On November 11, over 125 people attended an alternative Remembrance Day event at Friends House organized by the Mining Injustice Solidarity Network (MISN) to honour the lives lost and condemn the ongoing violence and criminalization of communities impacted by Canadian mining and oil extraction.
“Criminalization allows companies to do with the law what they can’t with their guns” explains MISN member Rachel Small. “At this event, the audience heard first-hand accounts of how this plays out in Guatemala, Colombia, and Canada.”
The event was part of a Canadian speaking tour with Guatemalan investigative journalist Luis Solano, who presented his findings about the militarization of communities in the area of Tahoe Resources’ Escobal mine project in southeasten Guatemala. For five years, communities affected by the mine have been peacefully defending their lands and livelihoods. Despite the fact that the mining project has been denounced by surrounding municipalities, Tahoe Resources and the Guatemalan government, with tacit support from the Canadian Embassy, have used repression, criminalization and militarization to try to silence the resistance and to impose the company’s project.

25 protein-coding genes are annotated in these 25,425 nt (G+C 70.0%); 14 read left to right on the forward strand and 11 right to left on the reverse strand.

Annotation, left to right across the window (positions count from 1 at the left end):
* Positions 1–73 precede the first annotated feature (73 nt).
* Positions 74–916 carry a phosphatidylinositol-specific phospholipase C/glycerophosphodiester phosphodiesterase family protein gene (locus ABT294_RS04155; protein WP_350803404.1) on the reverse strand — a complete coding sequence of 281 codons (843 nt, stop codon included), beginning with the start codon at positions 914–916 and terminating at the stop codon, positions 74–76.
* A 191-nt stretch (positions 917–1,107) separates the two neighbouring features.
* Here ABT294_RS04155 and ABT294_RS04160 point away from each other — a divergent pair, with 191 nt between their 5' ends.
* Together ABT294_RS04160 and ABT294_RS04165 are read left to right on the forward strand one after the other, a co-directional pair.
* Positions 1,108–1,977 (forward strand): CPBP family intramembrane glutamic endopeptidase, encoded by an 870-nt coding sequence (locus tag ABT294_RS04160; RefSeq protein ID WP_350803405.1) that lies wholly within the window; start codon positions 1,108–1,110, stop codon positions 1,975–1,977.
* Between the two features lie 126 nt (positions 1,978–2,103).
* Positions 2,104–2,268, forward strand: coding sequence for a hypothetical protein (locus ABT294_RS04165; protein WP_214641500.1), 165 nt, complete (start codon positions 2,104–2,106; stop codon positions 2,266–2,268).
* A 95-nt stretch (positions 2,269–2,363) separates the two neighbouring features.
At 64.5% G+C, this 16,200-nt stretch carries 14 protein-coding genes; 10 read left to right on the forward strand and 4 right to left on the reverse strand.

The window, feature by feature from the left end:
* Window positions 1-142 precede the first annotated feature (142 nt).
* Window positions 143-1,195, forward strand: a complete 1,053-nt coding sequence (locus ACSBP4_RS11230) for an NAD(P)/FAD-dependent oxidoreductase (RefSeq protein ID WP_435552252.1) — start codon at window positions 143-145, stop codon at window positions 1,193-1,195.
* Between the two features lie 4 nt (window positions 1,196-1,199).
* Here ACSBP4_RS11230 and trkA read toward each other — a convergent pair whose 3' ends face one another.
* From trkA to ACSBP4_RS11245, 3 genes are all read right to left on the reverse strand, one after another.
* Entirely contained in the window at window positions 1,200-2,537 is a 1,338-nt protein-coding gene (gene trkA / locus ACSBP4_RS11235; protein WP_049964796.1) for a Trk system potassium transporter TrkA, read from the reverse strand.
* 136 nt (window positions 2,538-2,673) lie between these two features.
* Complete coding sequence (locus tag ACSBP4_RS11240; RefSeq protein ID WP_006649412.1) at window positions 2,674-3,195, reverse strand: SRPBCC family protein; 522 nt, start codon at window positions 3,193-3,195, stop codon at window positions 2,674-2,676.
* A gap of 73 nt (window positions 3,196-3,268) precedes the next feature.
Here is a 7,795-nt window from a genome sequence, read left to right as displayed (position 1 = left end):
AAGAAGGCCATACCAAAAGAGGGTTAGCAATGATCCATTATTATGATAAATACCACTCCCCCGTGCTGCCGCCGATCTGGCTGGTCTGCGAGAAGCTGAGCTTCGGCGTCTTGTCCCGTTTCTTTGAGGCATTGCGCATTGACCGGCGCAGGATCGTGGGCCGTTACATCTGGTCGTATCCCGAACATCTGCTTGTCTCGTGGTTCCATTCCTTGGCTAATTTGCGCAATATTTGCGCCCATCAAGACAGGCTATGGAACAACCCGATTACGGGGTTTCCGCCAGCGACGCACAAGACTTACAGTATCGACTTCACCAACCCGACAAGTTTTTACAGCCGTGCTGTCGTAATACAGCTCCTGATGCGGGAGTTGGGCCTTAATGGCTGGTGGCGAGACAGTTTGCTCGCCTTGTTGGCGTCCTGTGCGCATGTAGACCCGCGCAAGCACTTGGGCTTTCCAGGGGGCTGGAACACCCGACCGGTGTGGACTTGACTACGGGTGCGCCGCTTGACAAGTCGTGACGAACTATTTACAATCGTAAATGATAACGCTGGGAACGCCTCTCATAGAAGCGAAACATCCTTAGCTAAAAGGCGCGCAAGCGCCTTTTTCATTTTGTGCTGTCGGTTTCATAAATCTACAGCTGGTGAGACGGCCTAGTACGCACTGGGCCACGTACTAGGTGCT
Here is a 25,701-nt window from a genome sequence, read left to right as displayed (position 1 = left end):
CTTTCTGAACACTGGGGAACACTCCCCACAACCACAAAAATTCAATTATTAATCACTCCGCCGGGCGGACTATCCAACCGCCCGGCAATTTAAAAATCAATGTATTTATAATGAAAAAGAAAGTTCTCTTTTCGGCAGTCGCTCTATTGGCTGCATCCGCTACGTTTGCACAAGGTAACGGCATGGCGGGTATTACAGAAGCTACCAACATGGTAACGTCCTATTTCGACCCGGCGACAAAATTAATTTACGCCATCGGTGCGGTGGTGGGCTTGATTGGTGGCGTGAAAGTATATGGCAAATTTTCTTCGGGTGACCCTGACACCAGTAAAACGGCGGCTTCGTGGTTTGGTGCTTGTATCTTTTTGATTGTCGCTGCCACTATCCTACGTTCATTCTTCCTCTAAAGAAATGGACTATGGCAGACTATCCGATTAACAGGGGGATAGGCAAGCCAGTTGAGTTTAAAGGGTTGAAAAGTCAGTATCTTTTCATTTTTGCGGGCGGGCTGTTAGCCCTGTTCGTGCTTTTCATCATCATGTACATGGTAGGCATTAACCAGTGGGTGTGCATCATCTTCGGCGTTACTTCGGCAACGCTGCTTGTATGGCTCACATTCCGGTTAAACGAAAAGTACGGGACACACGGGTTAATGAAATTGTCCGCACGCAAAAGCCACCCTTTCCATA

Members of Decolonize NOW joined the event after their memorial action to remember Indigenous and Black community members who have been murdered by Canada’s colonial system. Amy Desjarlais of Decolonize NOW carried out a powerful opening to the event.
Luis Solano was joined by a panel featuring Colombian human rights lawyer Francisco Ramirez Cuellar, documentary filmmaker Monica Gutierrez, and Jen Moore, Latin American program coordinator for Mining Watch Canada. Collectively, the speakers demonstrated the Canadian Government’s complicity in criminalization and militarization of communities defending their territory against Canadian mining and oil companies.
The night ended with powerful words and music from Mi’kmaq artist and anti-fracking activist Eliza Knockwood. Attendees had the opportunity to write letters of solidarity and get well cards to Alex Reynoso, a Guatemalan activist recently attacked for the second time in two years for resisting Tahoe Resources’ Escobal mine. His daughter Merilyn Topacio Reynoso, a 16-year-old leader in the movement to resist the mine, was murdered during the first attack. Event attendees also participated in a photo action to share solidarity messages with communities impacted by this mining project.